6. Before proceeding further it would be convenient to set out the groundson which the learned Judges held that the appellants were not within thebenefit of the exemption conferred by the notification. The argument urged onbehalf of the State Government as regards the construction of the notificationand which was accepted by the learned Judges of the High Court, was brieflythis. The exemption from payment of sales tax was granted in order to avoiddouble taxation i.e., both the excise duty leviable by the Central Governmentunder clause 3 of the Bill and sales tax to the State Government and it wasclaimed that this was made out by the terms of the proviso to the notification.In other words, the reasoning was that if the exemption provision contained inthe 1st paragraph of the notification was to operate, the goods must have beensuch that if was liable to the tax under clause 3(1) of the Bill and that wherethis condition was not satisfied the exemption provision had no application. Itwas admitted before the High Court that the textile goods in the possession ofthe appellants were not subject to excise duty or the additional excise dutyunder clause 3(1) of the Bill. As no excise duty was leviable on these goodsthere was, of course, no question of the dealer being able to prove to thesatisfaction of the assessing authorities under condition 1 of the proviso thatadditional duties had been levied and collected from him. Another and distinctline of argument was based on the use of the expression 'any class of suchgoods' as distinguished from 'any goods' occurring in theproviso and in regard to this the learned Judges observed :
'Textiles fall within the class of such goods inregard to which additional duties could be levied in certain contingencies. Itdoes not mean that only such goods as are actually liable to be taxed by reasonof s. 3 of the abovementioned Central Act, that were intended to be covered bythe proviso. If that were so, the expression 'any class of such goods' would beunmeaning. In our opinion, that clause only conveys the thought 'goodsbelonging to the class' in respect of which additional duties could be levied.That expression does not exclude goods set out in the appendix merely becausethey would not fall within the scope of Section 3 of the central Act.'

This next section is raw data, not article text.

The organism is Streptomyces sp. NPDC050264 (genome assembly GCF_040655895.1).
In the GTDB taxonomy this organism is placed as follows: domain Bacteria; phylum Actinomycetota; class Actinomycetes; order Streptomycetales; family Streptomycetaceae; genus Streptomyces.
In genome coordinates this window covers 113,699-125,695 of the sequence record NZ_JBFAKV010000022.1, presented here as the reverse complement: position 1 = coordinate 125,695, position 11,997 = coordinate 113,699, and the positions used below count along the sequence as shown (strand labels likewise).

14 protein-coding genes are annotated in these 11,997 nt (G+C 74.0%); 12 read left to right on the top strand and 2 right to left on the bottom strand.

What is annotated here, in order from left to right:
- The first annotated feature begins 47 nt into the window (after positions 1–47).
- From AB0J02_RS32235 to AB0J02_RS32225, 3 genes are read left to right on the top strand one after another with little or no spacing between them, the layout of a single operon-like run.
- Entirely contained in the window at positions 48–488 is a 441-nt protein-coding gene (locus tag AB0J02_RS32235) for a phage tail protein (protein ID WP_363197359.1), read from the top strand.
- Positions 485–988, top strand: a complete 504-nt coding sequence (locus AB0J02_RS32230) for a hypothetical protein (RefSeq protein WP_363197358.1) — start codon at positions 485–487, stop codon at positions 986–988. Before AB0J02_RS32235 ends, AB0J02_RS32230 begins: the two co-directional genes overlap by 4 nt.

7. On these 3 lines of reasoning the learned Judges held that the appellantswere not entitled to the benefit of the exemption and in consequence directedthe dismissal of the Writ Petition. It is the correctness of this interpretationthat is challenged before us.
8. Mr. Chatterjee, learned counsel for the appellants, submitted that onplain reading of the notification the appellants were entitled to the benefitof the exemption if para I stood alone. This submission has to be accepted andwe heard no serious argument against it. The competence of the State Governmentto grant an exemption, whether qualified or unqalified, not being in dispute,the only question for consideration is whether the effect of the first paragraphsof the notification has been qualified or modified by the rest of thenotification including the conditions imposed thereunder. Learned counsel forthe respondent relied on the same two lines of reasoning on which the HighCourt has decided the Writ Petition. He stressed before us in particular theargument based on the use of the words 'any class of such goods' inthe proviso.